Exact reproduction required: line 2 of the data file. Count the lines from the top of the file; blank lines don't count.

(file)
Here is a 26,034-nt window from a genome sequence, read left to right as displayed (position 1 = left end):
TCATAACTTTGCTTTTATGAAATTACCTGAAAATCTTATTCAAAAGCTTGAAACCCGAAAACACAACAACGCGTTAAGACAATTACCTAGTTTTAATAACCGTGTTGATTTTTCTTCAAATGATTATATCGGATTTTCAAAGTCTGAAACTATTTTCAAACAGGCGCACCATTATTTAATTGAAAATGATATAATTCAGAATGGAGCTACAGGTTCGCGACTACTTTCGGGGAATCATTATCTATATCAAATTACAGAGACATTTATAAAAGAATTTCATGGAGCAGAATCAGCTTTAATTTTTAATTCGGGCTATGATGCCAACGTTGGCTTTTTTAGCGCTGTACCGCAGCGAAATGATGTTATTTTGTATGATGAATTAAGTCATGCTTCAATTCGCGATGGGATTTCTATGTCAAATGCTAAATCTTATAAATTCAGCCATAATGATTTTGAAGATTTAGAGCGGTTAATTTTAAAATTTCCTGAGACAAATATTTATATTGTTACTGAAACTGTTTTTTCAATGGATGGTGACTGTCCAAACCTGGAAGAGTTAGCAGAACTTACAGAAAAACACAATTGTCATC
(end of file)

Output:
TCATAACTTTGCTTTTATGAAATTACCTGAAAATCTTATTCAAAAGCTTGAAACCCGAAAACACAACAACGCGTTAAGACAATTACCTAGTTTTAATAACCGTGTTGATTTTTCTTCAAATGATTATATCGGATTTTCAAAGTCTGAAACTATTTTCAAACAGGCGCACCATTATTTAATTGAAAATGATATAATTCAGAATGGAGCTACAGGTTCGCGACTACTTTCGGGGAATCATTATCTATATCAAATTACAGAGACATTTATAAAAGAATTTCATGGAGCAGAATCAGCTTTAATTTTTAATTCGGGCTATGATGCCAACGTTGGCTTTTTTAGCGCTGTACCGCAGCGAAATGATGTTATTTTGTATGATGAATTAAGTCATGCTTCAATTCGCGATGGGATTTCTATGTCAAATGCTAAATCTTATAAATTCAGCCATAATGATTTTGAAGATTTAGAGCGGTTAATTTTAAAATTTCCTGAGACAAATATTTATATTGTTACTGAAACTGTTTTTTCAATGGATGGTGACTGTCCAAACCTGGAAGAGTTAGCAGAACTTACAGAAAAACACAATTGTCATC